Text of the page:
Mark Wendland is a brilliant set designer. This is our sixth collaboration, with several more planned in the coming years. He has become one of the most important partners in my artistic life. I always say that designers make the best dramaturges, and Mark is the sine qua non of deep readers of play texts. The dark, mercurial, abstract world that he has made for Significant Other is evocative of the play’s lonely, fragile heart. It feels like the contemporary equivalent of the original set for Williams’s Glass Menagerie ­­where the memories and isolation of the main character become three dimensionalized in the sceneography. Japhy Weidman, who collaborated with Mark and me on Simon Stephens’s Punk Rock earlier this year, is an extraordinary artist. I can think of no other lighting designer working today who can evoke mood as brilliantly as he.

This is my first time working with Kaye Voyce, whose costume designs I have always been a huge fan of in other productions I have seen. She has her work cut out for her on Significant Other, with its series of lightning fast quick changes. She is more than up to the task. Dan Kluger is a magnificent sound designer, whose work with me earlier this year on Halley Feiffer’s I’m Gonna Pray For You So Hard was impressive in its rigor and exactitude. I think Significant Other will have an almost continual soundscape – the paradoxical sound of being alone in a city of millions of people. Joni Mitchell has a lyric, “But when he’s gone me and the lonesome blues collide/The bed’s too big, the frying pan’s too wide.” The design of Significant Other will evoke this notion of being alone in a world meant for couples, the pain of a single person moving through that world.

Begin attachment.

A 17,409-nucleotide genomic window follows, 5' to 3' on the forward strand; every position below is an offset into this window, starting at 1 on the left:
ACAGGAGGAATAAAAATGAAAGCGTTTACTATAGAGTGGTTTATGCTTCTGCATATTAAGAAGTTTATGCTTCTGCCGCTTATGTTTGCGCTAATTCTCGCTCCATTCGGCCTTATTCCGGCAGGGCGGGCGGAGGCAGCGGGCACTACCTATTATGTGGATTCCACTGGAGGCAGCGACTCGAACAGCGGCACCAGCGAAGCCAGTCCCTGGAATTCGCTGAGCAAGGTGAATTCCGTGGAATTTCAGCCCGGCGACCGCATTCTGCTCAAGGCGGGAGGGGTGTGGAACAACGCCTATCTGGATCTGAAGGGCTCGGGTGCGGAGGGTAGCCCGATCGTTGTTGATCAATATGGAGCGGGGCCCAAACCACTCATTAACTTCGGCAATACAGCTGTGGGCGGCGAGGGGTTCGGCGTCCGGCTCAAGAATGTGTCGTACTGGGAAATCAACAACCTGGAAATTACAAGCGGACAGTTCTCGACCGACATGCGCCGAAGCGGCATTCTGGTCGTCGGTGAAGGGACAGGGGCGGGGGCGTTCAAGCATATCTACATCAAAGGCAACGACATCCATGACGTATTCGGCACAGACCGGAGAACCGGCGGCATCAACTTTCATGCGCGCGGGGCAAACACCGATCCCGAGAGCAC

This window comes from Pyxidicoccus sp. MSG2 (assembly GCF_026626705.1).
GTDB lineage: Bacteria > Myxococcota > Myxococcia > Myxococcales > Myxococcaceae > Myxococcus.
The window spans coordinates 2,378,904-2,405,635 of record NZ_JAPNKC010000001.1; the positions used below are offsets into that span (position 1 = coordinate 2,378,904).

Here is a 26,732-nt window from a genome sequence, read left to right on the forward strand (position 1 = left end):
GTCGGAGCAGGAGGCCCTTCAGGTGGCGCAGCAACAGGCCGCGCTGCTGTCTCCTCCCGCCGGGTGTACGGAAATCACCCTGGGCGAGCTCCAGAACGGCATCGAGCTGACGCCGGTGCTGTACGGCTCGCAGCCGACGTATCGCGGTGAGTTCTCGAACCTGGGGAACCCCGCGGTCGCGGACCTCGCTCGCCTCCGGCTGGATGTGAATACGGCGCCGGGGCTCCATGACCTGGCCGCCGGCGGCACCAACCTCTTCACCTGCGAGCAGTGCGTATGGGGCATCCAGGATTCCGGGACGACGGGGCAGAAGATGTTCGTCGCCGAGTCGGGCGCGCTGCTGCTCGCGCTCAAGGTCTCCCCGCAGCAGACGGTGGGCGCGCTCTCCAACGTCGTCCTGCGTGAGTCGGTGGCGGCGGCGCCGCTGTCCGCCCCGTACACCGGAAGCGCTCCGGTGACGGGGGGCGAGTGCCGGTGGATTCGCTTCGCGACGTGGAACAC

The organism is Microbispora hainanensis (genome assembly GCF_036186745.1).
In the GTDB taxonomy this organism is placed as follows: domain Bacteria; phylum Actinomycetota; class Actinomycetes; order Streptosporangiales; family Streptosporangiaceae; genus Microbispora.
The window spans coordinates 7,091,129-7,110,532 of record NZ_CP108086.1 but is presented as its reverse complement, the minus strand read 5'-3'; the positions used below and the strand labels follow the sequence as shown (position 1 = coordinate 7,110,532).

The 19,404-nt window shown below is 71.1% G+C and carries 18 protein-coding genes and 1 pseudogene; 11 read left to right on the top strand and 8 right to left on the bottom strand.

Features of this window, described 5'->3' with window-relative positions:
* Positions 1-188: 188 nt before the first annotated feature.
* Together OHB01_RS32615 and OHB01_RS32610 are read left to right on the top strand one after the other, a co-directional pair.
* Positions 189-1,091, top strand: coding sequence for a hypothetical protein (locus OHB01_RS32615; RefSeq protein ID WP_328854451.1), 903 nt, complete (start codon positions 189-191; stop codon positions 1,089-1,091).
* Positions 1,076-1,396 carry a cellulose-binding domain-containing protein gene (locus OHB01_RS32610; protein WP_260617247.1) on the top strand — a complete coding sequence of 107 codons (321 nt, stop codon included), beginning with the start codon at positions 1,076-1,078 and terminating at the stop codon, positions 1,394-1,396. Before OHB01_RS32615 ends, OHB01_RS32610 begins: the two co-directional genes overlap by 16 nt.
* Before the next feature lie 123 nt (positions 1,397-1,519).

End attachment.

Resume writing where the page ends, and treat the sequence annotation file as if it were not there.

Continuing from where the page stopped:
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Set design sketch by Mark Wendland

 

TS: Was turning 30 a traumatic event for you and­­ if you haven’t reached that age yet – do you expect it to be?

TC: Haha – ugh! I just turned 40 this year so turning 30 was like an eternity ago. Jordan says in the play, “I know I’m still young, I know twenty­nine is not thirty­nine, but...” I died a little when I read that line. Jordan would think I am an old man! But I do remember the anxiety and apprehension of approaching my thirties. Will I find love? Will I make a name for myself in my career? What will it be like to become a full­on adult with, like, responsibilities?

 

TS: How do keep yourself inspired as an artist? Do you see the work of your peers? Travel? Read? Go to museums?

TC: I love seeing the work of my peers. My generation of fellow theatre directors are an impressive bunch, and I think our aesthetic sensibilities are quite radically different from those of the generation above us. I think we bring a more downtown, experimental sensibility to the work we do. I always learn something from seeing the work of Leigh Silverman, Annie Kauffman, Daniel Aukin, Alex Timbers, Liesl Tommy, and Sam Gold among many others. I do love to travel and read, and try to do so as much as I can when I am not in production. But my favorite thing is to cook and do hot yoga. I am obsessed with both and try to bring my full creative self to those pursuits in the same all‐consuming way I tackle a directing job.

 

TS: What other projects are you working on besides Significant Other?